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Assessment and Management of Self Harm in Emergency Departments in Ireland: The National Clinical Programme

Authors:

Margo Wrigley ,

HSEIE
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Rhona Jennings,

HSEIE
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Siobhan MacHale,

HSEIE
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Eugene Cassidy

HSEIE
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Abstract

In 2014, more than 11,000 people came to Irish general hospital Emergency Departments following self-harm. It is known that up to 15% of patients who present following self-harm leave the Emergency Department (ED) without a bio-psycho-social (BPS) assessment of risk and need, and 17% will repeat their self-harm act within 3 months.

Self-harm is the single biggest risk factor for completed suicide, increasing the risk of suicide 40-fold, as compared to the general population. Suicide is now the commonest cause of death for young men (aged 15-24 years) and middle aged men (45-54 years). Alcohol consumption is implicated in more than 37% of cases of self-harm and half of those who die by suicide have had a history of alcohol abuse in the final year of their lives.

Diversity with regard to assessment procedures and management in health settings, as well as feedback from families bereaved by suicide, have led to repeated calls for the development and resourcing of an effective response for people who present to health services having engaged in self-harm.

The aim of this National Clinical Care Programme (NCP) for the Assessment and Management of Patients Presenting to Emergency Departments following Self-harm is to develop a standardised and effective process for the assessment and management of individuals of all age ranges, including children, adolescents, adults and older adults, who present with self-harm to ED.

It refers to the mental health/bio-psycho-social assessment and initial management of both risk and need following self-harm, in the acute hospital Emergency Department, from time of presentation to discharge.

This NCP requires that all patients presenting to ED with self-harm (including suicidal ideation and intent) receive standardised triage, bio-psycho-social assessment and assertive follow up by skilled clinicians.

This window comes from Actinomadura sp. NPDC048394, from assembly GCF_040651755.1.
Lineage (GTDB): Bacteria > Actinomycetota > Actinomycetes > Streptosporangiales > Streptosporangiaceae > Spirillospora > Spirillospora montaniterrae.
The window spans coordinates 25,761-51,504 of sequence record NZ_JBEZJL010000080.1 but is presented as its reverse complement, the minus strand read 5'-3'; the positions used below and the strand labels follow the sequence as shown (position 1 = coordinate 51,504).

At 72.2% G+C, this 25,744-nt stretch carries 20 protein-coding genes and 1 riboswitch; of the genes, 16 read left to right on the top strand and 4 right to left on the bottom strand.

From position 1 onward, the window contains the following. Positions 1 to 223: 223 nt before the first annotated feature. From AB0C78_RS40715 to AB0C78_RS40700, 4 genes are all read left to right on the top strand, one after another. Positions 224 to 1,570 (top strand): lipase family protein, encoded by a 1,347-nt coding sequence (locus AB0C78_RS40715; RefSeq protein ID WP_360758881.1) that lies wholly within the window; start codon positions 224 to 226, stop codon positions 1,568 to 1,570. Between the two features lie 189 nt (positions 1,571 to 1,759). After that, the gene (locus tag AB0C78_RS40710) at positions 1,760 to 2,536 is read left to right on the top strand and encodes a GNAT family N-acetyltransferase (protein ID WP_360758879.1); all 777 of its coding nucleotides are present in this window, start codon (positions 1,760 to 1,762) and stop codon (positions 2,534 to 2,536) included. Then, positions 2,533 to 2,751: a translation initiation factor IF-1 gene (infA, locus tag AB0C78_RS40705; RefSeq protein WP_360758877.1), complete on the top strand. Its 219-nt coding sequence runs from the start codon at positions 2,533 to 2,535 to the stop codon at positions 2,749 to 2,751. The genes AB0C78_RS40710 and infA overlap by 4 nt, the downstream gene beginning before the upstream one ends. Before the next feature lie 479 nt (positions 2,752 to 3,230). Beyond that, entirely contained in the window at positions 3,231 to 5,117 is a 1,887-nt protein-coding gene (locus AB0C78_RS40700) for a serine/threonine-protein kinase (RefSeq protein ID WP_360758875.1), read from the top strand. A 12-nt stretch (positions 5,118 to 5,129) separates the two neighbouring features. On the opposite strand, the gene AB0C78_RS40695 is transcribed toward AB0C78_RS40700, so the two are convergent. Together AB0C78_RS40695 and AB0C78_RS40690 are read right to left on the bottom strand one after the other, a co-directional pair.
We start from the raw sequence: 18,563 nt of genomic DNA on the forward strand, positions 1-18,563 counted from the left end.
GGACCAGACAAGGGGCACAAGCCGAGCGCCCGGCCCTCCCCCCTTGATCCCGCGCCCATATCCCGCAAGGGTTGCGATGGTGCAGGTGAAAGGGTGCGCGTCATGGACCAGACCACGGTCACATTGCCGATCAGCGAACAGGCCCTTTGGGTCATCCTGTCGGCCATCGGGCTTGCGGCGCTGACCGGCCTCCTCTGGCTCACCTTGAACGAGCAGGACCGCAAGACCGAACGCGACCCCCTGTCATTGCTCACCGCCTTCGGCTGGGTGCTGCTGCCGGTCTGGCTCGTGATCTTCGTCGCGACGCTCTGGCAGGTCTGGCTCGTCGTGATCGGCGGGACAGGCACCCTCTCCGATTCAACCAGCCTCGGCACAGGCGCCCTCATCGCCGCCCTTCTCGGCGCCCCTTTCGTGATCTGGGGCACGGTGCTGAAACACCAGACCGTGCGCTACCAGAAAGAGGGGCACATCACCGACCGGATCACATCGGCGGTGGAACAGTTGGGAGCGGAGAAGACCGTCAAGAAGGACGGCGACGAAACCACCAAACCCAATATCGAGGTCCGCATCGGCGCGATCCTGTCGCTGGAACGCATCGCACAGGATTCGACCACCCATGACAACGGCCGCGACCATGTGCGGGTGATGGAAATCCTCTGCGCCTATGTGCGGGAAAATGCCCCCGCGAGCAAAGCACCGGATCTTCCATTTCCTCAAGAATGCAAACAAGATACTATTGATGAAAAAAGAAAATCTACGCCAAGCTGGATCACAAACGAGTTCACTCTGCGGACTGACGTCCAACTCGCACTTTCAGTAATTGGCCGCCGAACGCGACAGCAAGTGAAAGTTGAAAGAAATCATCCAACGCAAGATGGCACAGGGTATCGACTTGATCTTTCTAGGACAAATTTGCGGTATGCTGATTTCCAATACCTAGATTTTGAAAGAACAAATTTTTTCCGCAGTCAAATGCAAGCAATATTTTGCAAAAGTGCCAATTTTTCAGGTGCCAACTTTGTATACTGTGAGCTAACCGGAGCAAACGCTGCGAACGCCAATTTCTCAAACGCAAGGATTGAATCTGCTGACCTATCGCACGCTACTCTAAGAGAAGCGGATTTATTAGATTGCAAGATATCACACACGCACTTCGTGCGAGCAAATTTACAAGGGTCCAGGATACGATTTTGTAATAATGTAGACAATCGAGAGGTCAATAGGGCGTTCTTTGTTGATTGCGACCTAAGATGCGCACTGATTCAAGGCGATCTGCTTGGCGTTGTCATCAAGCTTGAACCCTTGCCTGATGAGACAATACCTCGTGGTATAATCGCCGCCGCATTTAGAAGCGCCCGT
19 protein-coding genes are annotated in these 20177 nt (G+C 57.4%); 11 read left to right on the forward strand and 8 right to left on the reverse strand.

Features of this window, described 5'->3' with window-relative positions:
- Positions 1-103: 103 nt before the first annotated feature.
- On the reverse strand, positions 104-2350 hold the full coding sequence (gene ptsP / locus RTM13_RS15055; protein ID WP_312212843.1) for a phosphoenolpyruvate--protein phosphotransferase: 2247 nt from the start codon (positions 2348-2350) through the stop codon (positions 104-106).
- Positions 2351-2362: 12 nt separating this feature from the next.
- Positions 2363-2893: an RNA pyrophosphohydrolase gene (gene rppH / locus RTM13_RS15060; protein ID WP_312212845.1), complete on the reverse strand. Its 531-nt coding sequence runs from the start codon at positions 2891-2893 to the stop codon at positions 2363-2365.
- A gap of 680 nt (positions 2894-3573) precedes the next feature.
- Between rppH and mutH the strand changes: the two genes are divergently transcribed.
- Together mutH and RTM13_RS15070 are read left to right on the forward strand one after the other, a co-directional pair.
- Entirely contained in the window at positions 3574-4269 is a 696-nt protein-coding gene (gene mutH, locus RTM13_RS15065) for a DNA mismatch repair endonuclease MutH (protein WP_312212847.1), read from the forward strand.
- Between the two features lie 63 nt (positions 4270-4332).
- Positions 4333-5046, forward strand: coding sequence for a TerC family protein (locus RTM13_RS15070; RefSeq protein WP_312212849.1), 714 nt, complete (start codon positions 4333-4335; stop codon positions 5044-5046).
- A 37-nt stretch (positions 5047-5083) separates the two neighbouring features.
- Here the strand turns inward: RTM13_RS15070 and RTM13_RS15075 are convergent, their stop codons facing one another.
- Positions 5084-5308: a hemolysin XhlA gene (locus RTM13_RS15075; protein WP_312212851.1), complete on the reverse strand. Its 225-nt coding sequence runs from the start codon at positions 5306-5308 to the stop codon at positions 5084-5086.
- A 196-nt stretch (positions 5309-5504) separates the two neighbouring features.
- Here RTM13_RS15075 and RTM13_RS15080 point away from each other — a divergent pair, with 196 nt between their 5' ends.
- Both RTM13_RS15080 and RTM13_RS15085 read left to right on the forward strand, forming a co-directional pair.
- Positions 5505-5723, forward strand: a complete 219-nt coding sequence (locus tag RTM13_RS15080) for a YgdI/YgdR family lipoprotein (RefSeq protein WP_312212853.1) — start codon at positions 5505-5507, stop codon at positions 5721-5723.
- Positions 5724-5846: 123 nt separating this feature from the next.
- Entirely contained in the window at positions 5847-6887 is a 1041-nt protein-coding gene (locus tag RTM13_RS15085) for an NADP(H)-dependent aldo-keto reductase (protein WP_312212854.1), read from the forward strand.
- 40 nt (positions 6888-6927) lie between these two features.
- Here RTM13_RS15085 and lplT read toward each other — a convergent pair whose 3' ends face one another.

Family/carers will be included in the assessment and follow up process. The quality of the programme will be monitored through a set of key metrics.

The objectives of this programme are to:

- Improve the assessment and management of all individuals who present to ED with self-harm

- Improve access to appropriate interventions at times of personal crisis

- Ensure rapid and timely linkage to appropriate follow-up care

- Optimise the experience of families and carers in trying to support those who present with self-harm.

The Clinical Programme started in December 2014 and has now been implemented in 16 of the targeted 21 hospitals in Ireland with 24 hour EDs. This was done by the deployment of Mental Health Clinical Nurse Specialists to the Emergency Departments. As well as assessment, their role has included on-site training for non-mental health ED staff to improve integrated care. Data reflecting the objectives of the Clinical Programme has been collected and will be presented and discussed.  

How to Cite: Wrigley M, Jennings R, MacHale S, Cassidy E. Assessment and Management of Self Harm in Emergency Departments in Ireland: The National Clinical Programme. International Journal of Integrated Care. 2017;17(5):A312. DOI: http://doi.org/10.5334/ijic.3629
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Published on 17 Oct 2017.

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